Anglers are firing as surface action heats up
  |  First Published: January 2016

The Macleay River has settled down nicely after the latest fresh through the system, and the local bass fishery has been absolutely firing as you would expect at this time of the year. The whole river system above Kempsey has been a hive of activity with kayak, canoe and land-based anglers all getting into some solid fish.

Larger surface lures are the most exciting and productive lures to fish at the moment as fish are feeding aggressively. Late afternoon and night sessions are providing some awesome fishing and these hours provide relief from the sweltering summer sun and allow anglers that work from 9-5 to get in on some great fishing. River whaler sharks or bull sharks as they are commonly known are fairly rampant at this time of year so it is advisable to be a little cautious when releasing fish, especially in or just above the tidal zone of the river.

Big flathead have been patrolling the drop-offs and gutters adjacent to the sand flats in the river up above Jerseyville. Fish up to one meter in length have been quite common in this area lately. Live mullet and herring as well as big soft plastics will draw out these bigger fish if you’d like to target them. A quick photo and a gentle release is the best method of preserving the flathead stocks for the future. The value these big breeding fish provide for the river system and the species far outweighs the eating quality of large fish. Big elbow slapping whiting are coming in from the shallows of these same sand flats as well as an abundance of bream. Using small surface lures for whiting like poppers and small walk-the-dog style stickbaits is growing in popularity in our area and is an awesome way to have some fun with these smaller species using light gear.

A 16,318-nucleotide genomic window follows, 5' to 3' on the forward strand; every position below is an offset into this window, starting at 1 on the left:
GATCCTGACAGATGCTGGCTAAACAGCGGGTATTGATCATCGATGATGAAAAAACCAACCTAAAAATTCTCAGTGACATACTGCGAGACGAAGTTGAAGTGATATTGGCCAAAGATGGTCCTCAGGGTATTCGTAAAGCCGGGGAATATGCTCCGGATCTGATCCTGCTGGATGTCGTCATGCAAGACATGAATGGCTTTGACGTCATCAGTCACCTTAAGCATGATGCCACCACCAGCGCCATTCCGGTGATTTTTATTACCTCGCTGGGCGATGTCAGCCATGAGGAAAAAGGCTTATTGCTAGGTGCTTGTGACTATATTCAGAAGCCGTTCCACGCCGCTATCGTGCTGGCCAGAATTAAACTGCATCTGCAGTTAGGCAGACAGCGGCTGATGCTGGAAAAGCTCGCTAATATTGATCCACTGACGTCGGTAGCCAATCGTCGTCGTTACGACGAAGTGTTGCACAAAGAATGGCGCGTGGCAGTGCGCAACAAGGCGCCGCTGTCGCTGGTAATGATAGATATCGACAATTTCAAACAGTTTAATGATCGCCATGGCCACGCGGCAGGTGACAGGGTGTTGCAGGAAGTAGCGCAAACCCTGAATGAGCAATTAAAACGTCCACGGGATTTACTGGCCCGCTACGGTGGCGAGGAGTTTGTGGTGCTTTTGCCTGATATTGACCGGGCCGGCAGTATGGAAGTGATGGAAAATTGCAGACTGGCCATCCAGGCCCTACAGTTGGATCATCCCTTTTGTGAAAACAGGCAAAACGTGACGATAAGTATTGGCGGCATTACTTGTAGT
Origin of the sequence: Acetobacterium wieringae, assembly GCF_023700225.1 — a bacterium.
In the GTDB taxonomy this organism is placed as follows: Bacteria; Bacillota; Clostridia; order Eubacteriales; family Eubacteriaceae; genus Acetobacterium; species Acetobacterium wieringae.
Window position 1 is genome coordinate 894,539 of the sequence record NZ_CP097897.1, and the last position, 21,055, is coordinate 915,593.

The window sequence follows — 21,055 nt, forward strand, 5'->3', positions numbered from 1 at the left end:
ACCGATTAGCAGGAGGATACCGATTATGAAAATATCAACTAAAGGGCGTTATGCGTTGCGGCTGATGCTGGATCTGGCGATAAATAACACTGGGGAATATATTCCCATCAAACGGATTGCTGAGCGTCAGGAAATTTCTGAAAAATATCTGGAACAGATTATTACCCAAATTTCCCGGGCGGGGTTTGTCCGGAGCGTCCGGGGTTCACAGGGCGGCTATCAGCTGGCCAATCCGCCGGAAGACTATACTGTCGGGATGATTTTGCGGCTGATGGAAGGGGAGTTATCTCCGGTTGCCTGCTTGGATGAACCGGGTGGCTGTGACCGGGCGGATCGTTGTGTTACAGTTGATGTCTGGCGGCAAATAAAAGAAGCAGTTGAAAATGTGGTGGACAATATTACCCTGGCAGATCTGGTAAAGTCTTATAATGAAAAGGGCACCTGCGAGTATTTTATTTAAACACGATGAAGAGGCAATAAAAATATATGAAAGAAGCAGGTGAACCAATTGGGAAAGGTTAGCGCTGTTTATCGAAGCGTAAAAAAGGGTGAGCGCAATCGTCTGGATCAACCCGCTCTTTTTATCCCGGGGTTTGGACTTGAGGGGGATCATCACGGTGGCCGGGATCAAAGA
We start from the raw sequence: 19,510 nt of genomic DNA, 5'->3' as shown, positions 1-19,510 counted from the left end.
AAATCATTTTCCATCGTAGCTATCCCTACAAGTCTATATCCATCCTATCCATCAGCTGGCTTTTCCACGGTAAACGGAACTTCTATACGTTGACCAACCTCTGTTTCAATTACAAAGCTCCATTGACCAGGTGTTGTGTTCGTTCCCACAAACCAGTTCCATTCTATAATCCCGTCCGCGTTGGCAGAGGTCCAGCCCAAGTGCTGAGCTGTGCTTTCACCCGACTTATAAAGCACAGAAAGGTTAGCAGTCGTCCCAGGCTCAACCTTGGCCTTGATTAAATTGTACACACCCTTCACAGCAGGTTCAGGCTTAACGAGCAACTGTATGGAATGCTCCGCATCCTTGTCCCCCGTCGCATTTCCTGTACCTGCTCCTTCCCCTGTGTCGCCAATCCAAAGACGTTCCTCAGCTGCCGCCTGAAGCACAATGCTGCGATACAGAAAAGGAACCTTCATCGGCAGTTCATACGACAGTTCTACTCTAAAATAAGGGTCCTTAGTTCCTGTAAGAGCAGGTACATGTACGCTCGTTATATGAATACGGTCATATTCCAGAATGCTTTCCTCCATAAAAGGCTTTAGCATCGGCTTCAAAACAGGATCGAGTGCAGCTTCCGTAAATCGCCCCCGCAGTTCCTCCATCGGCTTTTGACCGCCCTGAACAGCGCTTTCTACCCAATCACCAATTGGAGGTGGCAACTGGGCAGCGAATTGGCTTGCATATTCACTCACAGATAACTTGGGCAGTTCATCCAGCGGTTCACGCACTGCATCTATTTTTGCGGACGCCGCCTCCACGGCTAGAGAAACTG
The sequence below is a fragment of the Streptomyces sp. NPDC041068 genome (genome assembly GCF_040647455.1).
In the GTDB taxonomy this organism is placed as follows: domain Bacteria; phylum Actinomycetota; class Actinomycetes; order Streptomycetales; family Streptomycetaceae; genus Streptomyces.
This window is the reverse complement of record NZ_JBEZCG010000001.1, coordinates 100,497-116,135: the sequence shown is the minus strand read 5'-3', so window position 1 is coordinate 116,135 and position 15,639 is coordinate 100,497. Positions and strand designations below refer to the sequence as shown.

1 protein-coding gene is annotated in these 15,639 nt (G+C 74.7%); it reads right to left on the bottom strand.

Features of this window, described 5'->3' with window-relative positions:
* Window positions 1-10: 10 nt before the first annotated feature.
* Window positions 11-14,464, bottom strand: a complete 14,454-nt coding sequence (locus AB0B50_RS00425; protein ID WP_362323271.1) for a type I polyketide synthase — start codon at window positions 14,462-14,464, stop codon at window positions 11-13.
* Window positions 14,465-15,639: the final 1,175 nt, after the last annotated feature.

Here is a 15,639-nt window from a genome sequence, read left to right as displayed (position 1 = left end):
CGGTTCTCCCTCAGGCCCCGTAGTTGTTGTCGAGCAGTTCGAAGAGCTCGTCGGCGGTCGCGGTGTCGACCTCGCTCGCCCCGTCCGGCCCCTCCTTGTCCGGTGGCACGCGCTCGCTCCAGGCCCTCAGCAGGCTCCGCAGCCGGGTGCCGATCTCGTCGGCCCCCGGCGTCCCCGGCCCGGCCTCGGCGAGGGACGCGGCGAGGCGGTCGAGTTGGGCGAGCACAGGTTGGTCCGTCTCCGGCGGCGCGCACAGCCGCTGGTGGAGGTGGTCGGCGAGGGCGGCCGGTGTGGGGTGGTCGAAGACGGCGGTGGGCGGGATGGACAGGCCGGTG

The rock walls adjacent to the entrance of the river are holding plenty of school mulloway and bream as well as some trevally and kingfish at times. Concentrate your efforts around a tide change to aid your ability to fish these areas as big tidal differences at this time of year can create a huge amount of run in the river. The South West Rocks bar is currently very shallow and a lot of sand has been deposited on the southern side of the channel. Take extreme caution if you are unfamiliar to the area, especially at low tide, and if you have any doubt seek other access points if you are in a small boat or don’t go out at all. Bar cameras can be viewed on the RMS website if you need help to aid your decision before you go.

Offshore the water is warming up nicely as the currents begin to push down from the north and although at present mackerel catches are fairly low, this will change and who knows what even tomorrow might bring. Once these fish hit our reefs and headlands they generally can be caught right through until May or June with success. Black marlin, cobia, wahoo and longtail tuna are just a few of the other species that will call this area home over this period. Smokey Beach has been fishing well for whiting and flathead and bait gathering of pipis and beach worms has been a relatively painless experience.

The land-based fishing is starting to enter peak period now. Hundreds of anglers will arrive over the next month to tangle with the awesome pelagic species that will come within reach of our stones. Spanish and spotted mackerel, cobia, kingfish, marlin and various tuna species are just a sample of the LBG species opportunities that will come to play.

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